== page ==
Ontario Doctors Inducted into The Canadian Medical Hall of Fame
Toronto, ON May 6, 2015– The Ontario Medical Association congratulates two of its members on their induction into The Canadian Medical Hall of Fame.
Ontario Doctors Inducted into The Canadian Medical Hall of Fame
Toronto, ON May 6, 2015– The Ontario Medical Association congratulates two of its members on their induction into The Canadian Medical Hall of Fame.
May 5, 2015

Toronto, ON May 6, 2015 – The Ontario Medical Association congratulates two of its members on their induction into The Canadian Medical Hall of Fame.

“On behalf of all of the members of the OMA I would like to offer my congratulations to these outstanding physicians,” said Dr. Mike Toth, OMA President. “It is wonderful to see these innovators be recognized for their hard work and dedication to patients.”

The Canadian Medical Hall of Fame is a charitable organization devoted to recognizing the contributions of medical innovators who work to improve the health of Canadians and citizens of the world. Each year, up to six individuals are celebrated for their outstanding achievements in learning, research, discovery, and community service. In 2015, two of Ontario doctors were recognized for their global influence.

Dr. Bernard Langer, the previous chair of the division of surgery at the Toronto General Hospital, was acknowledged for his clinical excellence and academic leadership. The Toronto-trained surgeon pioneered the liver transplant program in Toronto and preformed the city’s first liver transplant in 1985. Dr. Langer also developed the Surgeon Scientist Program for the department of surgery at the University of Toronto, which is used today as a training model for academic surgeons globally.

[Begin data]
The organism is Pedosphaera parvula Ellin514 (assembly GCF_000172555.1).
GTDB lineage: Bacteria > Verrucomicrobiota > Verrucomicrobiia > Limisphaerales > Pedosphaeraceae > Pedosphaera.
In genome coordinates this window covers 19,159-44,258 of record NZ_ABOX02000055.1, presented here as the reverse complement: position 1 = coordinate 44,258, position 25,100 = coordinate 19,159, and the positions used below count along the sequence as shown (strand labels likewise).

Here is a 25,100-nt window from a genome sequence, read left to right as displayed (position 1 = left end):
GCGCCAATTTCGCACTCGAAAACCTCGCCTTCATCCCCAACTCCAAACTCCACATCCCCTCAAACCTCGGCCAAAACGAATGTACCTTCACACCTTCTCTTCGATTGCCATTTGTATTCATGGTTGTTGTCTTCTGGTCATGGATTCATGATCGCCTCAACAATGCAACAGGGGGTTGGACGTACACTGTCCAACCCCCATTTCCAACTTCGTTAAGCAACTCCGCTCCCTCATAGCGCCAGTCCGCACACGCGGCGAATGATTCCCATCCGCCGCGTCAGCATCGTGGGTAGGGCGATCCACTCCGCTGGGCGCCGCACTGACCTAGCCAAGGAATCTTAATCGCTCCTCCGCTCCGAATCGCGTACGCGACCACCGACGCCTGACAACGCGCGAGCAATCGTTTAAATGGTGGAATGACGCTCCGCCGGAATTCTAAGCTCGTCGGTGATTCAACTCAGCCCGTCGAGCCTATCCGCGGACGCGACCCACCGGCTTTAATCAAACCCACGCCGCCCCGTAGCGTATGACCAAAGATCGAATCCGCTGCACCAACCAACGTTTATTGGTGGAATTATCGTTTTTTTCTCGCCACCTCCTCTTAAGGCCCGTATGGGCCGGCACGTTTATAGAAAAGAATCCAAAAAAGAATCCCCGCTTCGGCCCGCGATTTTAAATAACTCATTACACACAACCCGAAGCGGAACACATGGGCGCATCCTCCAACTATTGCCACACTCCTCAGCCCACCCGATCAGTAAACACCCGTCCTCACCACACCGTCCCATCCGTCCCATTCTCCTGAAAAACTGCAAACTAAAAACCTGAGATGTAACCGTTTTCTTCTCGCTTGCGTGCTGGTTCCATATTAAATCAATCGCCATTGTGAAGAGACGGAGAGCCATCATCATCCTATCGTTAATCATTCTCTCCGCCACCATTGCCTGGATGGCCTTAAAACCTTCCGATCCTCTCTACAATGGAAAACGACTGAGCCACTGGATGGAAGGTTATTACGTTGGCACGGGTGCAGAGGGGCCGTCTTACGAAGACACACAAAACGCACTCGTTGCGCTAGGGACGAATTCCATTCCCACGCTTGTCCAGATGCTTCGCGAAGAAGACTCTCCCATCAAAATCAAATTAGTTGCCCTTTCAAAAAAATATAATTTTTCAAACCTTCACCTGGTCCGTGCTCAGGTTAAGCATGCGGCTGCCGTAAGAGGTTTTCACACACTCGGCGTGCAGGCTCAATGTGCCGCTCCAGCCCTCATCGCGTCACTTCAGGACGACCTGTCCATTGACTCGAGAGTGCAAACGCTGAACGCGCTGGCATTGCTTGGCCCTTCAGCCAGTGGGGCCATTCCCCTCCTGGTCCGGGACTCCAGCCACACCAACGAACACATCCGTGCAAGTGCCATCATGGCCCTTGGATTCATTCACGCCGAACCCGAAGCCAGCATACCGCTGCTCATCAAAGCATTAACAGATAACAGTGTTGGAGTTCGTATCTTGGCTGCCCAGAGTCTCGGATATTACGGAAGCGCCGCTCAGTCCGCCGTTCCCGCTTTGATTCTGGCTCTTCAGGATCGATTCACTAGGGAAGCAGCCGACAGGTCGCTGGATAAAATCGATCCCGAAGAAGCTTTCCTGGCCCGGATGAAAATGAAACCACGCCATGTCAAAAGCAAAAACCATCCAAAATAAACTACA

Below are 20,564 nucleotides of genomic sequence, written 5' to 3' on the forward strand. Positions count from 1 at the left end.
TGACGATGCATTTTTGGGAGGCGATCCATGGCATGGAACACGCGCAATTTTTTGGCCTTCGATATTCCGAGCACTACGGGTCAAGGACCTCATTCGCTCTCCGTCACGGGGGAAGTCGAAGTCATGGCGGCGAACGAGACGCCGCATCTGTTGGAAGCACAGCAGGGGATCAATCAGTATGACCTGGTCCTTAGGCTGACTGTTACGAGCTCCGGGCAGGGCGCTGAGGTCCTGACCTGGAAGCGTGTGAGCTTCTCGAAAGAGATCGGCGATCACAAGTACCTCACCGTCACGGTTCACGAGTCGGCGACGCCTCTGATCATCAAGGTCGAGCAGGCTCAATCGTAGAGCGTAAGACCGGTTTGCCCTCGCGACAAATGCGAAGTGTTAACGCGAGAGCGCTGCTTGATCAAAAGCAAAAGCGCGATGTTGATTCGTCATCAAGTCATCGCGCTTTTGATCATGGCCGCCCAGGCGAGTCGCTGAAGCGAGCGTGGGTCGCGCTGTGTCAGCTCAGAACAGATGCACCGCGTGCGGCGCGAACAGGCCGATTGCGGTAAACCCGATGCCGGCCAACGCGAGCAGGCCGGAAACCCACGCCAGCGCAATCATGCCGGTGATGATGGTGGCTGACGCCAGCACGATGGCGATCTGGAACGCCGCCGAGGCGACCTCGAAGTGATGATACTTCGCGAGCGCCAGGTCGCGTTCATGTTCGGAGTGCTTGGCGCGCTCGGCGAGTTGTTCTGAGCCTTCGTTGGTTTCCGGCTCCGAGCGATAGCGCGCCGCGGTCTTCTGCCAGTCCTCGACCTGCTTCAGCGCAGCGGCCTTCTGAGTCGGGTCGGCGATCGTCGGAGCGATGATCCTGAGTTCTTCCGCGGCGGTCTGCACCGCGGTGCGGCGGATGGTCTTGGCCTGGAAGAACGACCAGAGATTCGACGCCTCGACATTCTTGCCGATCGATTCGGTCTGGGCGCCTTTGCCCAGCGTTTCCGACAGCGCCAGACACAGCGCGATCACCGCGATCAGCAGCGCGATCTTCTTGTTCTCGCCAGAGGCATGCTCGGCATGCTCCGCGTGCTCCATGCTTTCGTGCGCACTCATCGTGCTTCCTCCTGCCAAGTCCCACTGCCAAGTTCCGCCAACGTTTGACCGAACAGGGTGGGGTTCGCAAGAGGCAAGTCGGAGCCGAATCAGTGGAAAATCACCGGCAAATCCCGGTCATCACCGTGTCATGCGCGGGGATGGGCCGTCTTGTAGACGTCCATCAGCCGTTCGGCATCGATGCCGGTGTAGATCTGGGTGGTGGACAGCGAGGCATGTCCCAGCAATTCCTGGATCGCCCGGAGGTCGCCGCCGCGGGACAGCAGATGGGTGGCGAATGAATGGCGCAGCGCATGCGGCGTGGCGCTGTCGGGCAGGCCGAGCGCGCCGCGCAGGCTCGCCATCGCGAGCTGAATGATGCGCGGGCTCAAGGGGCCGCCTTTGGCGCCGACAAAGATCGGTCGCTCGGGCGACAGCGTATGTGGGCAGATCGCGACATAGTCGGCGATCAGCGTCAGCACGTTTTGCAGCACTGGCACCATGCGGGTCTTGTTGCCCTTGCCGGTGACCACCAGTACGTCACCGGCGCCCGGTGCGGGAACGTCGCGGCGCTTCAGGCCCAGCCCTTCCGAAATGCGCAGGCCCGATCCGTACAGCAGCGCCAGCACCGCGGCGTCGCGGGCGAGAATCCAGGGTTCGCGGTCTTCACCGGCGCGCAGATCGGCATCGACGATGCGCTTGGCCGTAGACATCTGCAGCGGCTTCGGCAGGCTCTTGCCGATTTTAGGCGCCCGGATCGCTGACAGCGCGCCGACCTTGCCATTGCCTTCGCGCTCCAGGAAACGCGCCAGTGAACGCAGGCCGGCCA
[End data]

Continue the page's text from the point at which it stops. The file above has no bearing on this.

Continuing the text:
Also recognized was the late Dr. John McCrae. Dr. McCrae obtained his medical degree from the University of Toronto before completing a fellowship in pathology at McGill University. His focus was on clinical advancement for maladies such as tuberculosis, scarlet fever, nephritus and lobar pneumonia. As medical officer in the First World War, Dr. McCrae wrote the internationally recognized poem titled In Flanders Fields in memory of friends and fellow soldiers who had fallen during the war. The poem inspired the symbol of the poppy which fosters remembrance worldwide.

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